Tuesday, May 24, 2005

Newcastle United's inevitable fall

Newcastle United is already starting to bear the fruits of manager Graeme Souness' labour.

Appointed in September of 2004, he has seen to a poor finish of 14th in the English Premier League table, although that was not helped too much by the poor start under former manager Sir Bobby Robson, as well as the inevitable ups and downs that comes with a change in managements and coaching staff.

Although Souness is largely derided as a poor manager who has achieved nothing in the several clubs he has managed over the course of his career, it is worthy to note that he did have success with Blackburn Rovers, having them promoted from the old First Division into the Premier League, and helping the Lancashire club win the English League Cup (the Worthington Cup) as well.

The Scotsman also had success with Glasgow Rangers in Scotland, where he earned two Scottish Premier League titles and four Scottish League Cups, so he has had some success.

However, as a manager of football squads, involving interaction with individuals, he leaves a lot to be desired, mainly because of his constant falling out with his players.

When he left relegation-threatened Blackburn in September and Mark Hughes took over as manager, the Welshman observed that the dressing room at Ewood Park was the quietest he had ever been in, and that is because Souness got rid of the aggressive players who had plenty of enthusiasm, instead opting for passive players that would not dare to "cross the line" on occasion and challenge his management philosophy.

Naturally, this can be pinpointed as the main reason for the decline of what was a proud club that looked to have made a name for themselves in the top flight again earlier in the Souness regime.

We can already start seeing the former Liverpool midfielder's management problem down at St. James' Park: with Newcastle, he has already fell out with Craig Bellamy and Laurent Robert, who for all their faults are quality players have fallen victim to the Souness management flaw.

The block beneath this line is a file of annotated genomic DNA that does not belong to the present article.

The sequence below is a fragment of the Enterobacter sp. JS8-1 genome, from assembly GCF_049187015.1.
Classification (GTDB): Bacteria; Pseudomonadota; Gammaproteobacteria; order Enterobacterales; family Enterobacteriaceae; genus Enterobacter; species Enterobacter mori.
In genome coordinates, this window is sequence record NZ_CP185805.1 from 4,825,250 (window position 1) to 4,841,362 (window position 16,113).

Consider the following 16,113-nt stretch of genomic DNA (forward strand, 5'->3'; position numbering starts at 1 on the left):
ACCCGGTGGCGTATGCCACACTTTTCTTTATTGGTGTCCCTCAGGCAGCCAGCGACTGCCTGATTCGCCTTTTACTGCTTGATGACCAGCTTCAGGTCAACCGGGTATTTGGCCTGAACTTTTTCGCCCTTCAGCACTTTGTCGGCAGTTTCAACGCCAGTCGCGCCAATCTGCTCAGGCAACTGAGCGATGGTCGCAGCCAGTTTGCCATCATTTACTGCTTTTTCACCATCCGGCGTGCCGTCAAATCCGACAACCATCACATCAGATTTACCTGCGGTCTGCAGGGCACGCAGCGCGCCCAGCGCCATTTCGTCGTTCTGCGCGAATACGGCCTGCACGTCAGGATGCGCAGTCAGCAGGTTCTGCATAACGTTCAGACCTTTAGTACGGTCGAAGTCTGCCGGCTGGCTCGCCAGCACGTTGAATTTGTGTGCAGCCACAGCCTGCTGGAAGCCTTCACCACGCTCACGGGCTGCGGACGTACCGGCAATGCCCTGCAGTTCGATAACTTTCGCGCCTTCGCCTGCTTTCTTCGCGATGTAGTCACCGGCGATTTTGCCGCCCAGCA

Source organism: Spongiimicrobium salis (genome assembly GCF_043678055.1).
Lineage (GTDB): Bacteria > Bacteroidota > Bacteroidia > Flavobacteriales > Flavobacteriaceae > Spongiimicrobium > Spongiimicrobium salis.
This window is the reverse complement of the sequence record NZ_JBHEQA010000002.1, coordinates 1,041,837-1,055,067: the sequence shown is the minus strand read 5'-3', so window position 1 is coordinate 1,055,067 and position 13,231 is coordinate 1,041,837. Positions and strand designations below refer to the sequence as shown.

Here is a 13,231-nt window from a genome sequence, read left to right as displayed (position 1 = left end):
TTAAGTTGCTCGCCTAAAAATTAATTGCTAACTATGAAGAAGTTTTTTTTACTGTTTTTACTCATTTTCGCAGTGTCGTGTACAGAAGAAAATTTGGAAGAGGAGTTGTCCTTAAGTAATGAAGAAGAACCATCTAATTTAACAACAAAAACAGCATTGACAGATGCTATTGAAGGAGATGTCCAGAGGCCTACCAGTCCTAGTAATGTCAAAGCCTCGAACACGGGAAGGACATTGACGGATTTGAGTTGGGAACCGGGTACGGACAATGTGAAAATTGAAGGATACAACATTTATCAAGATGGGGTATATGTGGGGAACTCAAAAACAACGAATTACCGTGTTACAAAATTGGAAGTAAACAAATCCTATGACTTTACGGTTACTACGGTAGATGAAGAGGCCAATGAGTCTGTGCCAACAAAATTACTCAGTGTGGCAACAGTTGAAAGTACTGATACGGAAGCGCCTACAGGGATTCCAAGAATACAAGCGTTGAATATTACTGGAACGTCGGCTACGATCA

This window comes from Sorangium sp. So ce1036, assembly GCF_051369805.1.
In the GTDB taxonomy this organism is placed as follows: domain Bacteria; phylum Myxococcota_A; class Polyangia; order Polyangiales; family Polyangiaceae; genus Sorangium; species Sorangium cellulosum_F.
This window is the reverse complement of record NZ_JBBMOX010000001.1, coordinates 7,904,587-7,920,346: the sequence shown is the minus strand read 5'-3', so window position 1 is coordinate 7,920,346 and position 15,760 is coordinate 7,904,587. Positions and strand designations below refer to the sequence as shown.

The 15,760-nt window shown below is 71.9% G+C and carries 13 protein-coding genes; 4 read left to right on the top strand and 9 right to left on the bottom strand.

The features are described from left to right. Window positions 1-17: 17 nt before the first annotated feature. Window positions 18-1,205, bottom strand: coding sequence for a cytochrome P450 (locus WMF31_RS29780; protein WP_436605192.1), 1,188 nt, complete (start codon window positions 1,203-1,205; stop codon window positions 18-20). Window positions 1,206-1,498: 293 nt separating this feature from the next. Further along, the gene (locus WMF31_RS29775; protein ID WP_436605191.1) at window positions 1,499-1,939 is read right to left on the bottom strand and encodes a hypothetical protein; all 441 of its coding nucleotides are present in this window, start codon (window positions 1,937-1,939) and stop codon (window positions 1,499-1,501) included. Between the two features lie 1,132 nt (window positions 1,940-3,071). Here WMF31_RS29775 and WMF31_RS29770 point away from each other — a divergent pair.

Losing such quality players and having them replaced with expensive but passive players is not going to help the Newcastle United cause at all, and I fear that their fall from grace, for all their riches, is inevitable.

Arsenal: the new Blackburn

Well, kind of.

Arsenal showed the world in the English FA Cup final on the weekend at the Millennium Stadium in Cardiff exactly how Blackburn Rovers' tactics are supposed to be played.

Rovers, who took a media barrage after their FA Cup semi-final encounter against the Gunners for their defensive and aggressive pressing style of play, were copied by an unashamed manager and employed by Arsene Wenger’s team throughout the whole encounter.

The match, of course, ended in the first FA Cup final ever to be decided in a penalty shoot-out after 120 minutes of shooting mediocrity, with Arsenal defeating a dominant Manchester United.

Arsenal managed just one shot on target throughout the whole 120 minutes, while United kept hammering away, attempting to score on more than 20 attempts, most of the time missing unspectacularly, and when they did get on target, goalkeeper Jens Lehmann was almost always behind the ball in a solid performance.

Perhaps when devising his tactics with the absence of star centre forward Thierry Henry, manager Arsene Wenger was banking on Rovers' latest result at Old Trafford, where the Lancashire team lasted 90 minutes of a United barrage at goal, while playing the defensive 4 - 5 - 1 formation, especially because Arsenal had already lost twice to Manchester United for the season 2004/2005.

Arsenal's version of the 4 - 5 - 1 formation certainly was similar, because the Londoners looked good at the back and in midfield, but were very underdone in the final third where Denis Bergkamp was well-beaten and looked very much like Paul Dickov: unable to hold up the ball and bring the midfielders into attack.

They were certainly very aggressive too, and were much dirtier than any Rovers team, with Jose Antonio Reyes actually being sent off, which was not the case in the semi-final, so all credit must go to Arsenal for founding this new revelation, rather than the much-hated town club in the north of England.

Really, compare the media's reaction to Blackburn's red card-free semi-final performance compared to Arsenal's red card-savvy performance, and you can really see just how biased the media is against town clubs like Blackburn, because the Gunners produced a dirty performance that would have an unbiased Roy Keane standing up in applause.

Replace "Jose Antonio Reyes" with the name "Andy Todd" and see what sort of reaction you would get in the media, and to save you the trouble of imagining such a scenario, I tell you right now that the media would have a carnival of berating reports and righteous moral spillages to feed us, the hungry readers.